Java ferns are saleable from a height of 3 inches onward. Vendors sell them ready to use/pre-attached (you have to place them in the aquarium at a suitable spot) or un-attached/loose (you will need to plant them in the aquarium).

It is available at local pet stores/online. Its price starts from $6 and varies depending on the size, availability, readiness to use, offers, and type.

How to Plant Java Fern in an Aquarium

Wear gloves. Remove any dead leaves. Sterilize the plant and other materials (listed in point B) using a 20% (non-chemical and unscented) bleach solution or a 3% hydrogen peroxide solution. Rinse everything thoroughly.

Keep the plant in a quarantine tank (QT) for 3-4 weeks, before adding it to the aquarium with fish(es).

Always keep the rhizome above the substrate, such that it is visible. If you do not like the view of roots, cover them behind a small rock or some decor.

Many use super glue to fix the plant firmly in the aquarium. Use this sparingly, as you cannot change its position after gluing it.

Pre-attached Plant

If the plant is ready to use (pre-planted/attached), add the sterilized plant to the main aquarium after quarantining it.

Unattached Plant

If the plant is unattached, you will need a rough supporting surface (like driftwood or rock) to hold it. A tying material (like a rubber band, thread (normal/dissolving), fishing wire, etc.)

Tie the rhizome(s) to the supporting surface with the thread. Place the plant in a QT, and leave it. Instead of tying, you can also stick them using a fish-safe super glue. Allow the super glue to dry before adding the plant to the QT.

The roots will grow and wrap themselves firmly around the driftwood/rock. After 3-4 weeks, the plant will be ready to join your fish(es).  You can remove the visible tying material or keep it.

Floating

Java fern is also one of the best floating plants. Leave the plant floating in the QT and aquarium. Rhizome(s) will find surfaces to latch onto.

While transferring, ensure you move it with the pieces supporting the rhizomes. If you break the supporting grip, you can still float the plant in the community tank. As long as it has a rhizome, it will grow.

Java Fern Care

Care Overview
Care Level Easy
Tank Level(s) Midground, Background, Floating
Breeding Easy. Through Spores and Rhizomes

As discussed earlier, it is a slow-growing plant requiring minimum maintenance. After planting it, you need to remove dead leaves, if any. By default, the plant will grow horizontally in the available space.

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If you have large or aggressive fish(es) in the aquarium, attach the plant to a big rock or large driftwood piece to avoid accidental damage. It needs special care regarding uprooting until the roots anchor firmly.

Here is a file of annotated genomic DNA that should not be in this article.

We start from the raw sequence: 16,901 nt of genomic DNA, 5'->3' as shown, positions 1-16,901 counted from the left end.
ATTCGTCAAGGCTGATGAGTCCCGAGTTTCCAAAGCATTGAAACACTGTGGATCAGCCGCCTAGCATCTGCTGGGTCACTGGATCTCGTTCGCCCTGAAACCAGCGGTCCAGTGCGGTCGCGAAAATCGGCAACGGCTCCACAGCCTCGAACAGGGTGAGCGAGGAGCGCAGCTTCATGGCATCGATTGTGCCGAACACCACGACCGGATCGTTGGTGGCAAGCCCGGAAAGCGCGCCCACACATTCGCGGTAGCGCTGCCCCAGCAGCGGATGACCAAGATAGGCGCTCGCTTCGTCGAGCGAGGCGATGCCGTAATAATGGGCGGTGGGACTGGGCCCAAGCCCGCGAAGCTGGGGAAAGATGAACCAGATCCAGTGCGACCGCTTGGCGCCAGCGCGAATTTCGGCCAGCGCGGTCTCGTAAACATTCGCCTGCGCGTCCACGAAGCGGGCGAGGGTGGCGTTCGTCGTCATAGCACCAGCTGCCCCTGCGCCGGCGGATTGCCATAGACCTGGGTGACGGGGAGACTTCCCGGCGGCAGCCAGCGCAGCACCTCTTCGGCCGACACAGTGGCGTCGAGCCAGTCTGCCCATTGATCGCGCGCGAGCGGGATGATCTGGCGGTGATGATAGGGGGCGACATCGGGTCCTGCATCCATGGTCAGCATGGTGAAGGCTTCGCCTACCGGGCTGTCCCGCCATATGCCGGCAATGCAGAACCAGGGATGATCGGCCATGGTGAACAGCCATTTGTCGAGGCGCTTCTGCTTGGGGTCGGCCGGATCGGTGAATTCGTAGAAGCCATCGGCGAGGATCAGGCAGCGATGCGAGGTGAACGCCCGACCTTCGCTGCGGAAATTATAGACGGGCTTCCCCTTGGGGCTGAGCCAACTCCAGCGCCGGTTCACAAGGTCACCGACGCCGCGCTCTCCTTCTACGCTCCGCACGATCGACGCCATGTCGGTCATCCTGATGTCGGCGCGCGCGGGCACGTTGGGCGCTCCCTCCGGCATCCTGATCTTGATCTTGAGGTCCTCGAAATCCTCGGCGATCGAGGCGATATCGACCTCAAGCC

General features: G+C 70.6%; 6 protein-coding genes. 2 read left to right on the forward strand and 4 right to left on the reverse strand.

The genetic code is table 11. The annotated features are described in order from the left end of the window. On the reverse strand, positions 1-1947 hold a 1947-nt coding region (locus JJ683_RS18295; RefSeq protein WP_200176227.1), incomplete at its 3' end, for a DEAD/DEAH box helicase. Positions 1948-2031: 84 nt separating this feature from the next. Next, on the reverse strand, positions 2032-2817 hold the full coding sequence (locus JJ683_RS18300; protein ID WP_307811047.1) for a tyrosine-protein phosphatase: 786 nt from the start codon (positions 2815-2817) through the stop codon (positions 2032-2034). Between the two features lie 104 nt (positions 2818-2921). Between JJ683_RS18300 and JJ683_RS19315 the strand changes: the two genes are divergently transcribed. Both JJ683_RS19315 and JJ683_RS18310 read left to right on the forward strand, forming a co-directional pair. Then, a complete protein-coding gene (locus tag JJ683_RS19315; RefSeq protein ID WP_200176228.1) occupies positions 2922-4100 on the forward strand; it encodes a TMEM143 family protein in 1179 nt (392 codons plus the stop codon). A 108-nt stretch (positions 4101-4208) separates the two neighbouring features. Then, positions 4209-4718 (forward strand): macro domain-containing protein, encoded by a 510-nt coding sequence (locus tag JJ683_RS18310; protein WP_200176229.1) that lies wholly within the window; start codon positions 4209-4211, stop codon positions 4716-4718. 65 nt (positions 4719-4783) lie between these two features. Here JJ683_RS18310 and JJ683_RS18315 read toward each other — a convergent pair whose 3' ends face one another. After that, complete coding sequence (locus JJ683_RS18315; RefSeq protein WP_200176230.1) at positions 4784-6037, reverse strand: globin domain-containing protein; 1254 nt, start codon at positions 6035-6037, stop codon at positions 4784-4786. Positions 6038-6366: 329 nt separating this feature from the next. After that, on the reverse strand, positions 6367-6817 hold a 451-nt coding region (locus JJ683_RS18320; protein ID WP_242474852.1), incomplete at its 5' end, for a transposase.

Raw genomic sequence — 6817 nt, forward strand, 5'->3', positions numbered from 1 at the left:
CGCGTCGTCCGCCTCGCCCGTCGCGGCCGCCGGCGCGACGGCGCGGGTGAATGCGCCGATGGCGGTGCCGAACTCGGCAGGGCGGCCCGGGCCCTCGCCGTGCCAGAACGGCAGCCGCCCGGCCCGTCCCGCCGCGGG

Since we are using a QT without fish(es) for 3-4 weeks, this is not a concern. However, use your discretion anyways and provide extra support to the plant till it holds firmly.

The plant requires subtle light and does not need carbon-dioxide injections. Do not keep the aquarium exposed to direct sunlight.

It does not need trimming unless you wish to achieve a specific spread or shape.

Use a liquid fertilizer if the plant does not grow an inch within a month (which is rare). Choose a mild fertilizer that is safe for your fish(es). Do not use copper-based fertilizers if you have scaleless fish/fish with small scales, loaches, eels, or shrimp.

Avoid using excessive fertilizer. It is better to be on the lesser side, than overdose any chemical in the water.

Red Flags or Possible Issues

It is a sturdy plant requiring minimum maintenance. However, you may face some common issues listed below with possible remedies.

Description Possible Remedy
Plant turning black It is NOT an issue, but a sign of healthy growth. Its leaves have black veins. As the plant matures, it develops black spots known as spores, which are instrumental in reproduction.
Transparent Leaves Exposure to bright light makes the leaves transparent. Adjust the aquarium light to fix the issue. Keep it dim with a day-night cycle.
Algae on leaves Since the plant is slow growing, sometimes, you may notice algae on the leaves. Scrap visible algae immediately using an algae scrapper/manually.   Excessive algae growth is unhealthy. Over-exposure to light, poor aquarium management, or excessive nutrients in the water are possible culprits.   Identify and fix the issue. Improve aquarium maintenance.   Remove the affected leaves and sterilize the plant.   Adding algae-eating fish(es) also helps, if the issue persists.